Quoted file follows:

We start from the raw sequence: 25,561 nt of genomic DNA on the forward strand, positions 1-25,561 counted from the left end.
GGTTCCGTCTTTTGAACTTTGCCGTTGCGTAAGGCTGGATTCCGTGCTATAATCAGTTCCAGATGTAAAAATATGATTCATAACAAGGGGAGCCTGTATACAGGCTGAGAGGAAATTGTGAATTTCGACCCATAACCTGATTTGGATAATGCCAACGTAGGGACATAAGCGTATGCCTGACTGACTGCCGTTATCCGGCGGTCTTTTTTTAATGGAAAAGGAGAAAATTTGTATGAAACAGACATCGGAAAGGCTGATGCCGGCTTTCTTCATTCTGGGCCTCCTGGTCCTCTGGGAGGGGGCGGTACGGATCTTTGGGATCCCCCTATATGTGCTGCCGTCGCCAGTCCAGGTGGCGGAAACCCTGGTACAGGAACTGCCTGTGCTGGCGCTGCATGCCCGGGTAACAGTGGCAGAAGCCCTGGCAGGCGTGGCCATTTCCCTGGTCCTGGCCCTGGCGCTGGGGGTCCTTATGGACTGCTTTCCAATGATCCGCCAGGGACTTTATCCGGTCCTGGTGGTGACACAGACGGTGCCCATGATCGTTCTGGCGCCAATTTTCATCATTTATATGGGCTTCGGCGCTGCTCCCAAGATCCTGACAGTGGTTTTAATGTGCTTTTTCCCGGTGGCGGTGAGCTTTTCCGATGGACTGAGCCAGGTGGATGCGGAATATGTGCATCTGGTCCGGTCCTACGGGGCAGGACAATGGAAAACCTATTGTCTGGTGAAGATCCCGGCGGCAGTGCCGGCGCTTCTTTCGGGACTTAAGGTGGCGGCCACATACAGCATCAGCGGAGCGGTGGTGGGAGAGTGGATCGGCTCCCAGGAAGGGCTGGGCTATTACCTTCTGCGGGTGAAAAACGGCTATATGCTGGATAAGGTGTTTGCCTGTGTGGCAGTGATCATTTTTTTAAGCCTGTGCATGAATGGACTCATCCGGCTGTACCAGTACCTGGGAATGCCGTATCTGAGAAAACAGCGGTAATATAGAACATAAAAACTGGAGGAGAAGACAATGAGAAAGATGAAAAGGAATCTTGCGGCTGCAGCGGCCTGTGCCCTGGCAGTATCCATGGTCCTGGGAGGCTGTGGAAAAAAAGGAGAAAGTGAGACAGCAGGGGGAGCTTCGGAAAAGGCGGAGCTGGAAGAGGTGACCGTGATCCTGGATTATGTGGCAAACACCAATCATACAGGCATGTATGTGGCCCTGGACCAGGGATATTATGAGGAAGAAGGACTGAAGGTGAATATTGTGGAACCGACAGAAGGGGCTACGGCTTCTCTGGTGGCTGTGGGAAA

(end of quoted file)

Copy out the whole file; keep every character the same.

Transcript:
We start from the raw sequence: 25,561 nt of genomic DNA on the forward strand, positions 1-25,561 counted from the left end.
GGTTCCGTCTTTTGAACTTTGCCGTTGCGTAAGGCTGGATTCCGTGCTATAATCAGTTCCAGATGTAAAAATATGATTCATAACAAGGGGAGCCTGTATACAGGCTGAGAGGAAATTGTGAATTTCGACCCATAACCTGATTTGGATAATGCCAACGTAGGGACATAAGCGTATGCCTGACTGACTGCCGTTATCCGGCGGTCTTTTTTTAATGGAAAAGGAGAAAATTTGTATGAAACAGACATCGGAAAGGCTGATGCCGGCTTTCTTCATTCTGGGCCTCCTGGTCCTCTGGGAGGGGGCGGTACGGATCTTTGGGATCCCCCTATATGTGCTGCCGTCGCCAGTCCAGGTGGCGGAAACCCTGGTACAGGAACTGCCTGTGCTGGCGCTGCATGCCCGGGTAACAGTGGCAGAAGCCCTGGCAGGCGTGGCCATTTCCCTGGTCCTGGCCCTGGCGCTGGGGGTCCTTATGGACTGCTTTCCAATGATCCGCCAGGGACTTTATCCGGTCCTGGTGGTGACACAGACGGTGCCCATGATCGTTCTGGCGCCAATTTTCATCATTTATATGGGCTTCGGCGCTGCTCCCAAGATCCTGACAGTGGTTTTAATGTGCTTTTTCCCGGTGGCGGTGAGCTTTTCCGATGGACTGAGCCAGGTGGATGCGGAATATGTGCATCTGGTCCGGTCCTACGGGGCAGGACAATGGAAAACCTATTGTCTGGTGAAGATCCCGGCGGCAGTGCCGGCGCTTCTTTCGGGACTTAAGGTGGCGGCCACATACAGCATCAGCGGAGCGGTGGTGGGAGAGTGGATCGGCTCCCAGGAAGGGCTGGGCTATTACCTTCTGCGGGTGAAAAACGGCTATATGCTGGATAAGGTGTTTGCCTGTGTGGCAGTGATCATTTTTTTAAGCCTGTGCATGAATGGACTCATCCGGCTGTACCAGTACCTGGGAATGCCGTATCTGAGAAAACAGCGGTAATATAGAACATAAAAACTGGAGGAGAAGACAATGAGAAAGATGAAAAGGAATCTTGCGGCTGCAGCGGCCTGTGCCCTGGCAGTATCCATGGTCCTGGGAGGCTGTGGAAAAAAAGGAGAAAGTGAGACAGCAGGGGGAGCTTCGGAAAAGGCGGAGCTGGAAGAGGTGACCGTGATCCTGGATTATGTGGCAAACACCAATCATACAGGCATGTATGTGGCCCTGGACCAGGGATATTATGAGGAAGAAGGACTGAAGGTGAATATTGTGGAACCGACAGAAGGGGCTACGGCTTCTCTGGTGGCTGTGGGAAA